The Market Court judged that the Public Procurement Act had been breached in a sports field works procurement and obligated the Contracting Authority to pay a compensatory fine of 25 000

In this case the appellant claimed that the winning tenderer had not fulfilled all of the minimum criteria set within the invitation to tender. In the invitation to tender, there had been a requirement of a RALA-certificate in the area of earthworks and water works and three reference contracts of surface structure works similar to the procurement in question within the last five years.  In addition, there had been a requirement that the construction crew and the general superintendent had to have relevant experience of surface structure works and appropriate certificates to prove it.

According to the appellant, the tenderers who had placed first and second in the procedure had such deficits in their tenders that they should have been excluded from the procurement procedure. In the winning tender only one of the listed reference works had been a main contract as required. In addition, the tender had not included sufficient information of experience of the person responsible for the entire works. The tender that had placed second also didn’t fulfill all of the minimum requirements set forth within the invitation to tender.

The Market Court examined the references in question. The winning tender had included a list of 15 different sports field works that the tenderer had been included in. The tenderer had not been a main contractor in three or more of the contracts. As the winning tenderer had not specified what works it had performed when in the position of a subcontractor, the tender did not include sufficient information to assess whether or not these works had been sufficiently similar to the procurement in question. As the winning tender did not include enough information to conclude that the tenderer had the amount of experience required in the invitation to tender, the winning tenderer should have been excluded from the procurement procedure. The Market Court stated that also the tenderer who had placed second should have been excluded because some of the required information that demonstrated the vocational expertise had been missing.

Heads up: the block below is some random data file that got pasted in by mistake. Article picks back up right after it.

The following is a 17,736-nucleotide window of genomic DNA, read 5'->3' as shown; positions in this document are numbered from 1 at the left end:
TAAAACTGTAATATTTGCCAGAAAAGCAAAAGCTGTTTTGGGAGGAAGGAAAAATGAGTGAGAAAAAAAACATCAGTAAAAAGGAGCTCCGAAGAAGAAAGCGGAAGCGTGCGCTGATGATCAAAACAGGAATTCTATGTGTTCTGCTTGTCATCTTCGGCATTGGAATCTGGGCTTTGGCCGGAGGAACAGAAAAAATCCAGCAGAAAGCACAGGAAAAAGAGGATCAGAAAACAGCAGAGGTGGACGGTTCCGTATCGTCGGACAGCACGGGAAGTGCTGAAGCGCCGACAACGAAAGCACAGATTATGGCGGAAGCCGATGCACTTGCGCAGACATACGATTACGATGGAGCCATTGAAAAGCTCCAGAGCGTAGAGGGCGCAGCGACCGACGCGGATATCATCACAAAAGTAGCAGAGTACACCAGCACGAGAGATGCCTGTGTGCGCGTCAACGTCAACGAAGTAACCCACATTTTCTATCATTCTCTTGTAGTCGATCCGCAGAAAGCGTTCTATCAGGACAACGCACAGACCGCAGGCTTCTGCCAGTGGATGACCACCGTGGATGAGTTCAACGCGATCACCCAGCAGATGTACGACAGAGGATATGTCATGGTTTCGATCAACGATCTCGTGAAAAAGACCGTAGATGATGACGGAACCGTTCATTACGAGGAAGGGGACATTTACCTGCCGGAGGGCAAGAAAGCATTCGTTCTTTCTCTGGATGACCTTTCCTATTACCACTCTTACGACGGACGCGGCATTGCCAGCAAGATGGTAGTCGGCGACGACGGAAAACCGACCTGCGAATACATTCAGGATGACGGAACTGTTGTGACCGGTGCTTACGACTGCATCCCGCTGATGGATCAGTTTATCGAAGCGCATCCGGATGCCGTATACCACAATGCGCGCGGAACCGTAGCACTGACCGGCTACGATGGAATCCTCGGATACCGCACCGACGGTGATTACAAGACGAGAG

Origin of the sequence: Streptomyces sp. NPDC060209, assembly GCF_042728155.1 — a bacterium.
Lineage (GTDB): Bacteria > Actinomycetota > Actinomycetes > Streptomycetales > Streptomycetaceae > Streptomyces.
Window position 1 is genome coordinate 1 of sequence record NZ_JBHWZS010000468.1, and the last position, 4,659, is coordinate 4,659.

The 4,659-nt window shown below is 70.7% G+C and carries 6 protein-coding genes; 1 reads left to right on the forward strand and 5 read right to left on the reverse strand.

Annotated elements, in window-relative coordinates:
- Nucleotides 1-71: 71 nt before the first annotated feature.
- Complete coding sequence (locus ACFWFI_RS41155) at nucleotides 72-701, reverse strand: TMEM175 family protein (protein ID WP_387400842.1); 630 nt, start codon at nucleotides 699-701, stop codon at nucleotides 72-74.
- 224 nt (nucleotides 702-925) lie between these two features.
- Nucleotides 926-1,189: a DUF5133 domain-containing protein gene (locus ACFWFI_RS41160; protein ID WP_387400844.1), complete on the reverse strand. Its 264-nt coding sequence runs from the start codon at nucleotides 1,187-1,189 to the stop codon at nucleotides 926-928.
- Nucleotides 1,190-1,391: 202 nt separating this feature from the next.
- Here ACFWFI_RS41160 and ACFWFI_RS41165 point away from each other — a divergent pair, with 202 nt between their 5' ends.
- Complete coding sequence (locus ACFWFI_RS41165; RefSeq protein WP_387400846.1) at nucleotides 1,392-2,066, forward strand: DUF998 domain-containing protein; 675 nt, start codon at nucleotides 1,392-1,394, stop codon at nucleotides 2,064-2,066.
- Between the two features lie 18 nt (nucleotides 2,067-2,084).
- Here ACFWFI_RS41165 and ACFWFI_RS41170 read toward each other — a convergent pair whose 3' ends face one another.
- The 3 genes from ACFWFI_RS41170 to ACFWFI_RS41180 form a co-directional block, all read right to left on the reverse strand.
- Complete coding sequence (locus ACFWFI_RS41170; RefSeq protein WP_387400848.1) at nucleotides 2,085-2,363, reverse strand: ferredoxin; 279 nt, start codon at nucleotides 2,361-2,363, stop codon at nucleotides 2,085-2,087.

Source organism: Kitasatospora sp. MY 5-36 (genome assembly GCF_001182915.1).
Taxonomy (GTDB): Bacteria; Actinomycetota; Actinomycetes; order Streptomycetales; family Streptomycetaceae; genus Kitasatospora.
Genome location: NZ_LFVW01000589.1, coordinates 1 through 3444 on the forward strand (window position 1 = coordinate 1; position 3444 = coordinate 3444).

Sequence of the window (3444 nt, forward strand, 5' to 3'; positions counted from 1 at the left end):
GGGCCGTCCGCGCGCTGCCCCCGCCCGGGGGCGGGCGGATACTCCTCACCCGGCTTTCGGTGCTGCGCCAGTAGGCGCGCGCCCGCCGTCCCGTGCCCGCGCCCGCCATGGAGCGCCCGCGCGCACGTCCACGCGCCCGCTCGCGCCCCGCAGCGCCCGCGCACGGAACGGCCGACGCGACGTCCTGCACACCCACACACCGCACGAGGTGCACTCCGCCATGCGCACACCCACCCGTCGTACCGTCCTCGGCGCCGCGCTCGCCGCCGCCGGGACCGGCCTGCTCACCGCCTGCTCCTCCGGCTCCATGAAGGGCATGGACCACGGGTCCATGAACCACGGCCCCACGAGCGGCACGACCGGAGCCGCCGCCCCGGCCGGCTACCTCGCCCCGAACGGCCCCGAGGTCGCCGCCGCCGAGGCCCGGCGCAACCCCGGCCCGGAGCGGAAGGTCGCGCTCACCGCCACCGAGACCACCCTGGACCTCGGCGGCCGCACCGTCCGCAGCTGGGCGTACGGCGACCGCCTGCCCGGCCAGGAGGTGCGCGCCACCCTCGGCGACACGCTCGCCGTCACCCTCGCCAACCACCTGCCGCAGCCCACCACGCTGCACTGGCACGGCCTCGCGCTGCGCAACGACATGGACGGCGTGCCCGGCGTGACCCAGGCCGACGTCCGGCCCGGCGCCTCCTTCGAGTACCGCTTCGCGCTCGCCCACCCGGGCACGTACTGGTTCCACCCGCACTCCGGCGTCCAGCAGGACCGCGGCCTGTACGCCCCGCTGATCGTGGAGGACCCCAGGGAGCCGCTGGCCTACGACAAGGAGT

As the contracting authority had violated some provisions of the public procurement legislation but the works contract had already been signed, the Market Court moved onto assessing if there were grounds for ordering a compensatory fine to be paid by the contracting authority.  In the procurement procedure the contract had been awarded to the tenderer with the lowest price. The tender submitted by the appellant had placed third. As the first two tenders should have been excluded according to public procurement legislation, it was rather clear that in a procurement procedure executed according to legislation, the appellant would have had a likely chance of winning the contract. The Market Court ordered the contracting authority in question to pay 25 000 euros as a compensatory fine.